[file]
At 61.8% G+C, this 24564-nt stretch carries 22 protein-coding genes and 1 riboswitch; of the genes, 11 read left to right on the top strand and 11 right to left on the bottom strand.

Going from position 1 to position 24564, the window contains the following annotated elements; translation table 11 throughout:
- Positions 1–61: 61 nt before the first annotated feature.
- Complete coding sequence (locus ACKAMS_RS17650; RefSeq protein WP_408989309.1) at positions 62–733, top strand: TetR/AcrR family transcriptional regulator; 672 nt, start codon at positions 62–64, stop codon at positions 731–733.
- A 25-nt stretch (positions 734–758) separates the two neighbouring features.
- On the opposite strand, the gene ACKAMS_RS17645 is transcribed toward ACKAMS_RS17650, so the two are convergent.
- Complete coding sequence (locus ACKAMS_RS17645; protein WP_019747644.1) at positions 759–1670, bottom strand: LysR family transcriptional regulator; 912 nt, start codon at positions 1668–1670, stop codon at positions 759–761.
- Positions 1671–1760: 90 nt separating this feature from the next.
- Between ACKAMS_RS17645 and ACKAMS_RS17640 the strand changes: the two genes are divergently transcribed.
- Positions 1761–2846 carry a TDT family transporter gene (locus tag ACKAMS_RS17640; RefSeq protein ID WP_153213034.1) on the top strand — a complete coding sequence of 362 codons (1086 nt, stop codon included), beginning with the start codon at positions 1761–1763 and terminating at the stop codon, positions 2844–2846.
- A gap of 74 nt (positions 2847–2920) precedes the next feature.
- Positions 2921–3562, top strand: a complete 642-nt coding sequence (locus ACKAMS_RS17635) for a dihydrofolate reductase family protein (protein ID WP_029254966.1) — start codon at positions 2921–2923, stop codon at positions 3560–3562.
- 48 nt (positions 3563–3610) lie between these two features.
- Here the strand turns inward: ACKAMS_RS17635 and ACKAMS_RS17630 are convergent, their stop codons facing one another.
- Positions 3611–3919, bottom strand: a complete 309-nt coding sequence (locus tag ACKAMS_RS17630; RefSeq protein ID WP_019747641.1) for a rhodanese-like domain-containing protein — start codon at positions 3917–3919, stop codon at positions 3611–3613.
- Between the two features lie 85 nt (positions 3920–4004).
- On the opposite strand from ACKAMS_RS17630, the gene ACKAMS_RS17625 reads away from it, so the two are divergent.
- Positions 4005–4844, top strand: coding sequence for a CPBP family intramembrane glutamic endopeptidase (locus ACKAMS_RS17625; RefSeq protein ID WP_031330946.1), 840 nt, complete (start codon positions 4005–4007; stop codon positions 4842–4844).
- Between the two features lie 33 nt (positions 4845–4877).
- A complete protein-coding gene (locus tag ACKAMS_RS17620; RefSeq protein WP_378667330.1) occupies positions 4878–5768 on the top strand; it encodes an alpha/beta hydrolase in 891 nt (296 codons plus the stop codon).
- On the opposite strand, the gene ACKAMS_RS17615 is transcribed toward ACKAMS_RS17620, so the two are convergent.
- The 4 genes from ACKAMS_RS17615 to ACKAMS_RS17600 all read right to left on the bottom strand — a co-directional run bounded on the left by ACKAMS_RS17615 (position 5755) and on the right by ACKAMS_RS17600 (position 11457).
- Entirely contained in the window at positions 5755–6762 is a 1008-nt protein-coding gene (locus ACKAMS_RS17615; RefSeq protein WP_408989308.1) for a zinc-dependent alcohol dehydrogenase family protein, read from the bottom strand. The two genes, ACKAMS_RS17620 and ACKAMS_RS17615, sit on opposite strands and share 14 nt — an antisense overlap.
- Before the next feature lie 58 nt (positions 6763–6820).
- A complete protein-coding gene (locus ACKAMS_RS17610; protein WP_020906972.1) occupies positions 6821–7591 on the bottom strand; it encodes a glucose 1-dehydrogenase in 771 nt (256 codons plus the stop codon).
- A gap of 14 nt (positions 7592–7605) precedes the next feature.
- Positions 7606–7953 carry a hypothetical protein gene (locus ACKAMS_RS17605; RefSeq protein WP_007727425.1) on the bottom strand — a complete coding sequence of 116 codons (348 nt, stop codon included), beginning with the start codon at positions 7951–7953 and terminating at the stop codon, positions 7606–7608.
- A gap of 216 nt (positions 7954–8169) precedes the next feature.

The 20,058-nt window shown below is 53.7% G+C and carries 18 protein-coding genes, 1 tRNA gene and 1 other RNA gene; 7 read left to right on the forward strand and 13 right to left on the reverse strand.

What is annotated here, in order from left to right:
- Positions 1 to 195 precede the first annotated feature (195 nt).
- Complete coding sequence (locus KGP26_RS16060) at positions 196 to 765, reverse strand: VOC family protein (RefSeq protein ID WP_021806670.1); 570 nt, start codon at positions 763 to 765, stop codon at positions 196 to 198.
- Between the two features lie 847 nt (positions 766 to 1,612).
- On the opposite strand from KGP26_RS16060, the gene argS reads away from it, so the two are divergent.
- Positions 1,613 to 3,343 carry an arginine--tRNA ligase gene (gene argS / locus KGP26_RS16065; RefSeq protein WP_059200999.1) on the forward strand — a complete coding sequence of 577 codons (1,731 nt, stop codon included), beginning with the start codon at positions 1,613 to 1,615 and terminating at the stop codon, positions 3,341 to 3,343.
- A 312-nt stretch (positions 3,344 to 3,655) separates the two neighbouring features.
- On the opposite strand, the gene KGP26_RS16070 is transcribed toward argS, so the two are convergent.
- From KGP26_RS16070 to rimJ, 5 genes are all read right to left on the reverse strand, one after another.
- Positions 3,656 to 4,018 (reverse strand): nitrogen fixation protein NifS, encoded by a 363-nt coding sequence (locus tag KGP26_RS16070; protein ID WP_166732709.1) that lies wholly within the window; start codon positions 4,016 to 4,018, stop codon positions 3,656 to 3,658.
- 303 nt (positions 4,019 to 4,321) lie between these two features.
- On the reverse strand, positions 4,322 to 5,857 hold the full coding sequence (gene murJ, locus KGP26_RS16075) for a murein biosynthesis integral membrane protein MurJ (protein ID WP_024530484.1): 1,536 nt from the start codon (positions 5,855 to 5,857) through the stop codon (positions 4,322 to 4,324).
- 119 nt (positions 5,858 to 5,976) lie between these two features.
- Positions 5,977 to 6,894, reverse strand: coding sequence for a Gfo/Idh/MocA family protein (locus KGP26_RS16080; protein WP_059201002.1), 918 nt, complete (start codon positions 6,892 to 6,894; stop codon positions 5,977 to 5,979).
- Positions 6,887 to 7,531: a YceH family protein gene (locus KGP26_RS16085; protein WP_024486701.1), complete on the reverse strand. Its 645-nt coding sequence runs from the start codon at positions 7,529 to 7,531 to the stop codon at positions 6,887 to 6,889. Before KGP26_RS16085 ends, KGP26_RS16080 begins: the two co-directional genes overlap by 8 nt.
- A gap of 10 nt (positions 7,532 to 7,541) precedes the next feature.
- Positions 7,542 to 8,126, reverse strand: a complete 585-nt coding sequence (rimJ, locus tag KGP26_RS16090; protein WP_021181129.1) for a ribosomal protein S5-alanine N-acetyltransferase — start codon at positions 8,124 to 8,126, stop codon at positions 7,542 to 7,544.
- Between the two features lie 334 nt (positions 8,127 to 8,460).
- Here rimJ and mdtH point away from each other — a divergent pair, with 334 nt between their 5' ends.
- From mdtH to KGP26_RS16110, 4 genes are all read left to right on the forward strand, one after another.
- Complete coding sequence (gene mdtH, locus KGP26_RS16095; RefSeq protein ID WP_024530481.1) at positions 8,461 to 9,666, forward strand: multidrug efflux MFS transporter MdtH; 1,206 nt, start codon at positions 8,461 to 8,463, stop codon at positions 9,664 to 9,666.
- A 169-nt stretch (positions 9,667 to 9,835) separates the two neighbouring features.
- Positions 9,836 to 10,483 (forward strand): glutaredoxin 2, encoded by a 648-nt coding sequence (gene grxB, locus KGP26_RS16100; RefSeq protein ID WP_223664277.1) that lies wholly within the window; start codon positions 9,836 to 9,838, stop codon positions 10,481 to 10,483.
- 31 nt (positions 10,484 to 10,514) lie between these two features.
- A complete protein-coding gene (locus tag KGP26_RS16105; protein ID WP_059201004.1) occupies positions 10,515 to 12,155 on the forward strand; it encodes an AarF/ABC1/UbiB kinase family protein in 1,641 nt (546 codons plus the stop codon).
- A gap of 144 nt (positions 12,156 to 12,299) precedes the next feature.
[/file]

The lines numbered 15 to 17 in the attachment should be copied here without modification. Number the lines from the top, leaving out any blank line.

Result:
- Positions 3611–3919, bottom strand: a complete 309-nt coding sequence (locus tag ACKAMS_RS17630; RefSeq protein ID WP_019747641.1) for a rhodanese-like domain-containing protein — start codon at positions 3917–3919, stop codon at positions 3611–3613.
- Between the two features lie 85 nt (positions 3920–4004).
- On the opposite strand from ACKAMS_RS17630, the gene ACKAMS_RS17625 reads away from it, so the two are divergent.